We have just received at least one early affirmative answer, from BP, who have signed a joint venture with the energy firm Rosneft to exploit oil and gas deposits in Russia’s Arctic shelf. The firms are to exchange expertise in exploring the region, and Rosneft will take 5% of BP’s shares in exchange for 9.5% of their own.

The deal is unlikely to actually produce any oil or gas for at least three years, but there are already a couple of potential implications that deserve a preliminary mention;

The first is that the deal again underscores the centrality of raw materials to Russia’s development strategy over the coming decades. While Medvedev talks up liberalization and democracy, it is Putin’s ex-KGB chums in the nomenklatura who control the energy companies and the money they produce. As long as the resource rents keep coming in, and BP provides its know-how to ensure the oil flows freely, the pressure for political or economic reform will remain limited. Depending on price levels, Russia can muddle along with the current mixture of autocracy, corruption and a crumbling Soviet-era industrial sector for many years.

The second is the threat that increased involvement with the Russians poses for the UK over the medium term. As our business relationship with companies such as Rosneft deepens, so Russian political influence through multinationals such as BP will increase. Most of the oligarchs are awash with cash, and have already proved themselves effective as lobbyists. Recent spy scandals also highlight the Russians’ interest in political decision-making in the UK and a desire to influence these processes. While companies like BP are free to do deals with Russia and other petro-states, the vigilance of the serious press, civil society, judiciary and others will be become more important to safeguard our political system and (for example) ensure the rule of law continues to be applied in an independent manner, or prevent the watering-down of UK foreign policy in the CIS.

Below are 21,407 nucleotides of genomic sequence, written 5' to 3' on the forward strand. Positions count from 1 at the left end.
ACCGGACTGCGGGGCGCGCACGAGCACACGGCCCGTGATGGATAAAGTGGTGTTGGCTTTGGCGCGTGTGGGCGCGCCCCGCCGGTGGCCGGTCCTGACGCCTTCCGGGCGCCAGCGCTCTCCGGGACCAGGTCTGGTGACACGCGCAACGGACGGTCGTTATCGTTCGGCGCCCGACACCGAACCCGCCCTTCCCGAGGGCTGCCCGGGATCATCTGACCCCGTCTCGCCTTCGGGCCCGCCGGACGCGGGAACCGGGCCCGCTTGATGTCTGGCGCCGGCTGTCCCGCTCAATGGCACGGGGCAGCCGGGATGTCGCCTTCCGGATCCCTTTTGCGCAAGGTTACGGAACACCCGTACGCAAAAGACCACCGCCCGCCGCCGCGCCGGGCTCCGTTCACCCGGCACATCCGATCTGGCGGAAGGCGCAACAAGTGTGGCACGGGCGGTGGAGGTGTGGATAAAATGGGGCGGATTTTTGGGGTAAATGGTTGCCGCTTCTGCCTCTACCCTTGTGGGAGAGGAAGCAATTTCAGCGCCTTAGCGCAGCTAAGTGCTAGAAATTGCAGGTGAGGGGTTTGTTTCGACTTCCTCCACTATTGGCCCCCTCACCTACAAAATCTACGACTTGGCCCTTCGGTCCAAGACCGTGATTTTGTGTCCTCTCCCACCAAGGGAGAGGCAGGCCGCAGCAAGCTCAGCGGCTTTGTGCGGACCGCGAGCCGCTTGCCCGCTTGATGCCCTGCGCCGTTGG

Democratist supports the promotion of political freedom in the FSU. We know that (for the time being) the deck is stacked against us, but we do not share the views of those  in this country who would be all too willing to voluntarily put on the golden handcuffs of the Russian state for short-term gain: Corruption, initially during the Soviet period, but more significantly since 1991, has been a disaster for the Russian people, and the City of London (among others) has been implicated in its facilitation. However the UK has also become home to more than 300,000 Russian citizens over the last 20 years, many of whom are by no means mega-wealthy, and who have been attracted to our country in part as a refuge from lawlessness at home (“voting with their feet,” as Lenin might have put it). Over the coming years, a deepening business relationship with Russia in the raw-materials sector will mean it becomes ever more important for the UK to protect and retain the freedoms that have made our country so attractive to outsiders, and prevent the import of corrosive business. political and legal practices along with the financial interests British companies have acquired in Russia.

Posted in Energy Politics, Russian Economy, UK Foreign Policy, Western Foreign Policy | 2 Comments »